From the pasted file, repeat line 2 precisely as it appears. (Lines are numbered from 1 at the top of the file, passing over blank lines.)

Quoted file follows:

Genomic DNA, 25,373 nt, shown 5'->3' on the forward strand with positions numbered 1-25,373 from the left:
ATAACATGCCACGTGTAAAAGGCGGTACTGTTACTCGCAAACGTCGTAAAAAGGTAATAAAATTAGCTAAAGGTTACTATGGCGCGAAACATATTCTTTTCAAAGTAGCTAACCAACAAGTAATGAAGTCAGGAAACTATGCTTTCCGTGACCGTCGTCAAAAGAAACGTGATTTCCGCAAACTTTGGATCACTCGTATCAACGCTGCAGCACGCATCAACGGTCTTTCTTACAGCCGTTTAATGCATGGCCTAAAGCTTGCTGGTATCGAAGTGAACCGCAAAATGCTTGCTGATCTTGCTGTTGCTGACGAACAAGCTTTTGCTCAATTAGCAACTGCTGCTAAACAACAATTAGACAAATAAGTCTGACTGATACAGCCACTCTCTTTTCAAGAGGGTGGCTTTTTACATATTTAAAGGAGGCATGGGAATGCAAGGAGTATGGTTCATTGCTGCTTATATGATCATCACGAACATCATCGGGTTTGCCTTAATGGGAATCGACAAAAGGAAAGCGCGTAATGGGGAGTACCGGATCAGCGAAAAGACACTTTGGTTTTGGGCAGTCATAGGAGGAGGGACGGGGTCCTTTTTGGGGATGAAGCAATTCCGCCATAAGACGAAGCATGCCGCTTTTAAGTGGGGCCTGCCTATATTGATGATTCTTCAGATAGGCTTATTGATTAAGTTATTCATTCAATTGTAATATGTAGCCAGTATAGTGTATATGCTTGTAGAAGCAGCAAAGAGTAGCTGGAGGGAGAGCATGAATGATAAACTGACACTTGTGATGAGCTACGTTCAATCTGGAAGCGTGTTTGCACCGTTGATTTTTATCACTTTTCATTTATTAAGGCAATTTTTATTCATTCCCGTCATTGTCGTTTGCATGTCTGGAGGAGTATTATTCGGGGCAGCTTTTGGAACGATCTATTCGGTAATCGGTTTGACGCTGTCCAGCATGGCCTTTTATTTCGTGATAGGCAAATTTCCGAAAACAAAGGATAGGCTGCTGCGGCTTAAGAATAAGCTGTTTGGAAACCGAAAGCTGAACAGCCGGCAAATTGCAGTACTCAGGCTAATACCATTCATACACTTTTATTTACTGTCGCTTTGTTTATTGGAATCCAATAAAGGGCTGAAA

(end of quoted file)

ATAACATGCCACGTGTAAAAGGCGGTACTGTTACTCGCAAACGTCGTAAAAAGGTAATAAAATTAGCTAAAGGTTACTATGGCGCGAAACATATTCTTTTCAAAGTAGCTAACCAACAAGTAATGAAGTCAGGAAACTATGCTTTCCGTGACCGTCGTCAAAAGAAACGTGATTTCCGCAAACTTTGGATCACTCGTATCAACGCTGCAGCACGCATCAACGGTCTTTCTTACAGCCGTTTAATGCATGGCCTAAAGCTTGCTGGTATCGAAGTGAACCGCAAAATGCTTGCTGATCTTGCTGTTGCTGACGAACAAGCTTTTGCTCAATTAGCAACTGCTGCTAAACAACAATTAGACAAATAAGTCTGACTGATACAGCCACTCTCTTTTCAAGAGGGTGGCTTTTTACATATTTAAAGGAGGCATGGGAATGCAAGGAGTATGGTTCATTGCTGCTTATATGATCATCACGAACATCATCGGGTTTGCCTTAATGGGAATCGACAAAAGGAAAGCGCGTAATGGGGAGTACCGGATCAGCGAAAAGACACTTTGGTTTTGGGCAGTCATAGGAGGAGGGACGGGGTCCTTTTTGGGGATGAAGCAATTCCGCCATAAGACGAAGCATGCCGCTTTTAAGTGGGGCCTGCCTATATTGATGATTCTTCAGATAGGCTTATTGATTAAGTTATTCATTCAATTGTAATATGTAGCCAGTATAGTGTATATGCTTGTAGAAGCAGCAAAGAGTAGCTGGAGGGAGAGCATGAATGATAAACTGACACTTGTGATGAGCTACGTTCAATCTGGAAGCGTGTTTGCACCGTTGATTTTTATCACTTTTCATTTATTAAGGCAATTTTTATTCATTCCCGTCATTGTCGTTTGCATGTCTGGAGGAGTATTATTCGGGGCAGCTTTTGGAACGATCTATTCGGTAATCGGTTTGACGCTGTCCAGCATGGCCTTTTATTTCGTGATAGGCAAATTTCCGAAAACAAAGGATAGGCTGCTGCGGCTTAAGAATAAGCTGTTTGGAAACCGAAAGCTGAACAGCCGGCAAATTGCAGTACTCAGGCTAATACCATTCATACACTTTTATTTACTGTCGCTTTGTTTATTGGAATCCAATAAAGGGCTGAAA